Parliament is at risk of "losing control" of its responsibility as gatekeeper of public spending because MPs are in the dark when they rubber stamp government plans, the Parliamentary Budget Officer warns.
In an appearance before the House of Commons finance committee Tuesday, Kevin Page expressed concern that Parliament is approving justice and crime bills without knowing their full cost implications. He also noted that MPs recently voted in favour of cuts in some departments without understanding the implications of their decision.
"There is genuine concern that Parliament is losing control of its fiduciary responsibilities of approving financial authorities of public monies as afforded in the Constitution," Mr. Page said, according to a copy of his prepared remarks.
The House of Commons and its committees have two main responsibilities. One is to review legislation and make amendments as required. However the second - and less understood - role of Parliament is to review the spending plans of government departments and approve them through votes.
Committees have the power to reduce a department's budget if they are not satisfied with the plan provided, but that rarely happens.
The Conservative government is expected to speak in the House of Commons this week on a motion from Liberal finance critic Scott Brison, who is asking the Speaker to find the government in contempt of Parliament for refusing to provide the cost of its crime bills and for refusing to disclose information related to corporate profits.
MPs on another committee, government operations, have also expressed frustration at their inability to get information on how the government is meeting its targets to cut spending in departments.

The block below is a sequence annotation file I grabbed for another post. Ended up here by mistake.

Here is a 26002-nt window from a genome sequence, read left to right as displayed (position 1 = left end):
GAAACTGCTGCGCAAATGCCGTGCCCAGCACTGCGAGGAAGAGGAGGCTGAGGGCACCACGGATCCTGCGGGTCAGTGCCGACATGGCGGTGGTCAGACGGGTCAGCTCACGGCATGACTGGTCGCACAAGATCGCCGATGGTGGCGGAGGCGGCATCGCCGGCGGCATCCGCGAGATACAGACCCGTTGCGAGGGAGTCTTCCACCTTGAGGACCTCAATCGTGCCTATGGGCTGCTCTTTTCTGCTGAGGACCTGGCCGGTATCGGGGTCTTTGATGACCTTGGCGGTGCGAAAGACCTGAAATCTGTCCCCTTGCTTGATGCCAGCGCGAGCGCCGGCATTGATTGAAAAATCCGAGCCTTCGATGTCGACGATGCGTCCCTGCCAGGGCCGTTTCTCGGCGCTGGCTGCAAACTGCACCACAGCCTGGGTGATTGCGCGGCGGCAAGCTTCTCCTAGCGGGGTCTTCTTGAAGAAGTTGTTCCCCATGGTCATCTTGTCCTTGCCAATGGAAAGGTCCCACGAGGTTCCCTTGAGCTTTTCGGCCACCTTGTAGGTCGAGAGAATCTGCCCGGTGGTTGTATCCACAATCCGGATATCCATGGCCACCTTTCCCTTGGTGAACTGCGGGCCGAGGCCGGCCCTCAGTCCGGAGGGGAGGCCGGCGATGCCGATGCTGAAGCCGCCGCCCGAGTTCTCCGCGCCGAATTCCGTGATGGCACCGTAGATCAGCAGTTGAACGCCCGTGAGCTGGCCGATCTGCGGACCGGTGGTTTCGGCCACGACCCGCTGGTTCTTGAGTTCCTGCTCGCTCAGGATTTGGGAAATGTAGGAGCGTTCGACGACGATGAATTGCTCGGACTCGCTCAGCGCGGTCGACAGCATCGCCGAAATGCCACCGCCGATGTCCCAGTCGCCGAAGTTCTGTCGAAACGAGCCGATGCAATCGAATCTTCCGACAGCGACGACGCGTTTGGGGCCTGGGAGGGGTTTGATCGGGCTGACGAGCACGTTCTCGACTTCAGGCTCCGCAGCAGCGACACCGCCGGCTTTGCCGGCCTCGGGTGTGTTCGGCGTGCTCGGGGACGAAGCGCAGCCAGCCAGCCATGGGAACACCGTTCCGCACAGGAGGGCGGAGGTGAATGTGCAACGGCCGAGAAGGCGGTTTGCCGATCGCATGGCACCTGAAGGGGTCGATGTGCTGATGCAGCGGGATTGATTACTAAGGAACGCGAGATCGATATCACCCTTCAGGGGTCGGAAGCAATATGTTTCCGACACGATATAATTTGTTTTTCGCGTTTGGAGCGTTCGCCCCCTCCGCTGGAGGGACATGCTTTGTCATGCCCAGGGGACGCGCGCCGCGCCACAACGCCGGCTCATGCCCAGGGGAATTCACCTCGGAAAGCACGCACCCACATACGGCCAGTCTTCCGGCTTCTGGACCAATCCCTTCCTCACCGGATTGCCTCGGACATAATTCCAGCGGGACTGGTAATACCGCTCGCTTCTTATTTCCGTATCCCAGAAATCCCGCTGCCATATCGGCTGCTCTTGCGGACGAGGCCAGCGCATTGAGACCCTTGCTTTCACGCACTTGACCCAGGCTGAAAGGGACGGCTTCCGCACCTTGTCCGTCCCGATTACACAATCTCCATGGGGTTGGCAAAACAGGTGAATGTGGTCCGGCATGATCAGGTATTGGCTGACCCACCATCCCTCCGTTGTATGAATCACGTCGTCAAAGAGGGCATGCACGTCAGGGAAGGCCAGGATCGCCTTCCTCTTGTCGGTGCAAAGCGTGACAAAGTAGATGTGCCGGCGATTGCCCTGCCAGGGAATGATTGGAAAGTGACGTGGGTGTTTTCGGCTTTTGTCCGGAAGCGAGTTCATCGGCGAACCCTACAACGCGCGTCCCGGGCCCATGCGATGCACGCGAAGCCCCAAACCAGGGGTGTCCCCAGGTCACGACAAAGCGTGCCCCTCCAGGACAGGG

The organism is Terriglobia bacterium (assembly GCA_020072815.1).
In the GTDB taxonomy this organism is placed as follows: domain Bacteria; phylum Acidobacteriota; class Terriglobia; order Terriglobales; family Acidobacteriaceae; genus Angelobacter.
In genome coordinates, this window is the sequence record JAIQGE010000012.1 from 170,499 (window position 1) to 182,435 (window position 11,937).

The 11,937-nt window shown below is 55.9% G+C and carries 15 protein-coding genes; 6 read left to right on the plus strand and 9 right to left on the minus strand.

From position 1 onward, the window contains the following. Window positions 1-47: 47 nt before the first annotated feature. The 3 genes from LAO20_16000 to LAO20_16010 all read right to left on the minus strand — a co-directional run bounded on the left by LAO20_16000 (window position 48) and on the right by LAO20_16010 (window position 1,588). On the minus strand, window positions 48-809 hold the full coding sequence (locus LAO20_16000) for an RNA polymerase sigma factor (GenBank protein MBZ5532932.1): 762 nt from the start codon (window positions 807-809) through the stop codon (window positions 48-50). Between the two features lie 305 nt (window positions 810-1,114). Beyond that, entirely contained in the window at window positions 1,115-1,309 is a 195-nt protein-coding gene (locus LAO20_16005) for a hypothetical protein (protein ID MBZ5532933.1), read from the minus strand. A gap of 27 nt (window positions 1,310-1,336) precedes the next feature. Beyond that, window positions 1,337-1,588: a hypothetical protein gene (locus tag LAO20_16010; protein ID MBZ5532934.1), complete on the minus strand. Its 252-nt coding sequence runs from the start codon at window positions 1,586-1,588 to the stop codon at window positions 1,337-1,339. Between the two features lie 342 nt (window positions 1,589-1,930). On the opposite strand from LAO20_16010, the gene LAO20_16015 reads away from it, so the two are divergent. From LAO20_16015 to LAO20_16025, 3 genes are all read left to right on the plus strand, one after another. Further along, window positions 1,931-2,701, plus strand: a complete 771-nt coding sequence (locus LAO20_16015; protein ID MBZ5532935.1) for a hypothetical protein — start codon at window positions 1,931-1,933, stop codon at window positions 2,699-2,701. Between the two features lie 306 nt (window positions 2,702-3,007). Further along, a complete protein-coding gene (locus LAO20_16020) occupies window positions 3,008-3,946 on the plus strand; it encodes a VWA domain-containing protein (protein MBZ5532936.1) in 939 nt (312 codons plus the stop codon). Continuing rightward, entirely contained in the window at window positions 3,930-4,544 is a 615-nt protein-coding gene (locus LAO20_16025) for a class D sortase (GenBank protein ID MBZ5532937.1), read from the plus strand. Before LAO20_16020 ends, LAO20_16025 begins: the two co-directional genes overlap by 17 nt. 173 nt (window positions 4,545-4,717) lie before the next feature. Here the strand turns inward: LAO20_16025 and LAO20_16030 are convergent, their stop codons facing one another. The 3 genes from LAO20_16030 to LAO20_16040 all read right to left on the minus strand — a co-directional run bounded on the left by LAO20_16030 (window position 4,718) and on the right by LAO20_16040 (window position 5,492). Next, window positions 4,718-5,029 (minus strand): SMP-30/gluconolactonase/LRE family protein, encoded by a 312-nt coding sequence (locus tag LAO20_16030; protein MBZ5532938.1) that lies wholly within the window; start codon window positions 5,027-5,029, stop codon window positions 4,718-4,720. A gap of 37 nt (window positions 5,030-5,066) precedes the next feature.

In his remarks, Mr. Page challenged the government's claims that all of this information is subject to cabinet confidence. He noted that the government provided details on spending cuts in 2006 without claiming concern about confidentiality.
Now that the government's focus is shifting from stimulus spending to restraint, he said the government should be providing regular reports on the details of that restraint in the same way it provided Parliament with updates on the stimulus spending during the recession.
Mr. Page said the PBO's updated fiscal projections continue to show a deficit in 2016, contrary to the government's promise to balance the books by then. He warned MPs, however, that the main concern facing Canada's finances is long term because of the rising costs associated with retiring baby boomers.
Mr. Page said the current "political climate" leads MPs to ignore these issues.
"Parliamentarians may wish to consider reforming the budget process to ensure a more forward looking assessment and management of the nation's finances," he said. "In my opinion, the current process and political climate give too little weight to the fiscal impacts of current policies on future generations."